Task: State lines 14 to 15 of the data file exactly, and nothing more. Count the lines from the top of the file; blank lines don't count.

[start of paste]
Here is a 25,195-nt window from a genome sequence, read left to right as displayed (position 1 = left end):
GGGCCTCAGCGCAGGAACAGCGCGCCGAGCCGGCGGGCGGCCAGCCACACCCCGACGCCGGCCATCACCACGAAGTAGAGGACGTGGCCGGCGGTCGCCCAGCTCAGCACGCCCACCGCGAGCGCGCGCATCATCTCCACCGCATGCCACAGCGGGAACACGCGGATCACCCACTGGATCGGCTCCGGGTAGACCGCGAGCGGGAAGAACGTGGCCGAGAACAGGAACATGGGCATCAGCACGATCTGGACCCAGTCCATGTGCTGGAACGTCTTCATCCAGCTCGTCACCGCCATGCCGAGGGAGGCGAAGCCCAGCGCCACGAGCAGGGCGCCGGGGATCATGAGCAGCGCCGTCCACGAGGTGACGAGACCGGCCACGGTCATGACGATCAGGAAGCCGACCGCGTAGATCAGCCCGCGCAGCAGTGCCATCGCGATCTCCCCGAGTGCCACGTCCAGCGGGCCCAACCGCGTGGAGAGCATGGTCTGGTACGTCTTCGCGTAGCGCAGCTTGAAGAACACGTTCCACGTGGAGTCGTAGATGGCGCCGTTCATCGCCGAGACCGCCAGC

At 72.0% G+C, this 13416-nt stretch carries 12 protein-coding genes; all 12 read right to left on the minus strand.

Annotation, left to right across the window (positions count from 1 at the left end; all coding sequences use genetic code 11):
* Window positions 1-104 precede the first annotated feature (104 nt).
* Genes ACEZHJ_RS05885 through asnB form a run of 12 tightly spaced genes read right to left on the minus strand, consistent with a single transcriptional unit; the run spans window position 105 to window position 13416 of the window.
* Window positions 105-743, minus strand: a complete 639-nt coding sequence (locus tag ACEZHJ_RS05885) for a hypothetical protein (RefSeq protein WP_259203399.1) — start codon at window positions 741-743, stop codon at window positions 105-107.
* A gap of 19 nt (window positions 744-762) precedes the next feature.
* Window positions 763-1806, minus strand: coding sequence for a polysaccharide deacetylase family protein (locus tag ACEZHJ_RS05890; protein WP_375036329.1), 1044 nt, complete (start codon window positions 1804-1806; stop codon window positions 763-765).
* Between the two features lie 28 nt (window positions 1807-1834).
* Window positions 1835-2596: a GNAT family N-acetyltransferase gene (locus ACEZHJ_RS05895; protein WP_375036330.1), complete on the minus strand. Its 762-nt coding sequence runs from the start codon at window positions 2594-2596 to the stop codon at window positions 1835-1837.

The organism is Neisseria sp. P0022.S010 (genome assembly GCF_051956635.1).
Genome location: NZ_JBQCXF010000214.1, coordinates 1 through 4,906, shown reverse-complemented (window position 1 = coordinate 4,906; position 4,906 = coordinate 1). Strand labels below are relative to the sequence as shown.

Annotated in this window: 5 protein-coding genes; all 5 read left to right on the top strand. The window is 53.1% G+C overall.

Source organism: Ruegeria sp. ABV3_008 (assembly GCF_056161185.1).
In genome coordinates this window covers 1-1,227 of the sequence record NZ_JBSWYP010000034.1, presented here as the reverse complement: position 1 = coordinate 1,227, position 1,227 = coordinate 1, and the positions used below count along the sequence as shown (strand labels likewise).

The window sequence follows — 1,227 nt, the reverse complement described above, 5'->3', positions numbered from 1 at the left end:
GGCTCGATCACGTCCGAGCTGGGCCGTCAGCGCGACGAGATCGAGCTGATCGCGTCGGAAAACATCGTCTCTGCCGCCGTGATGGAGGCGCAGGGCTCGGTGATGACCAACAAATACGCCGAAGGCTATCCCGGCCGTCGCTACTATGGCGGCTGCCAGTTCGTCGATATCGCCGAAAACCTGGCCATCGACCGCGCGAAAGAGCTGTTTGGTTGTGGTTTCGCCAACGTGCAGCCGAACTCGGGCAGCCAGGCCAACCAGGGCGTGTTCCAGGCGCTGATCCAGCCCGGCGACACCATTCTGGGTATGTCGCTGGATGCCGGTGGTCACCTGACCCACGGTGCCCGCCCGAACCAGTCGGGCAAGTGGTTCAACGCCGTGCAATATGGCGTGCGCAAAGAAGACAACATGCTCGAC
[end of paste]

Annotated in this window: 5 protein-coding genes; all 5 read left to right on the top strand. The window is 53.1% G+C overall.

Source organism: Ruegeria sp. ABV3_008 (assembly GCF_056161185.1).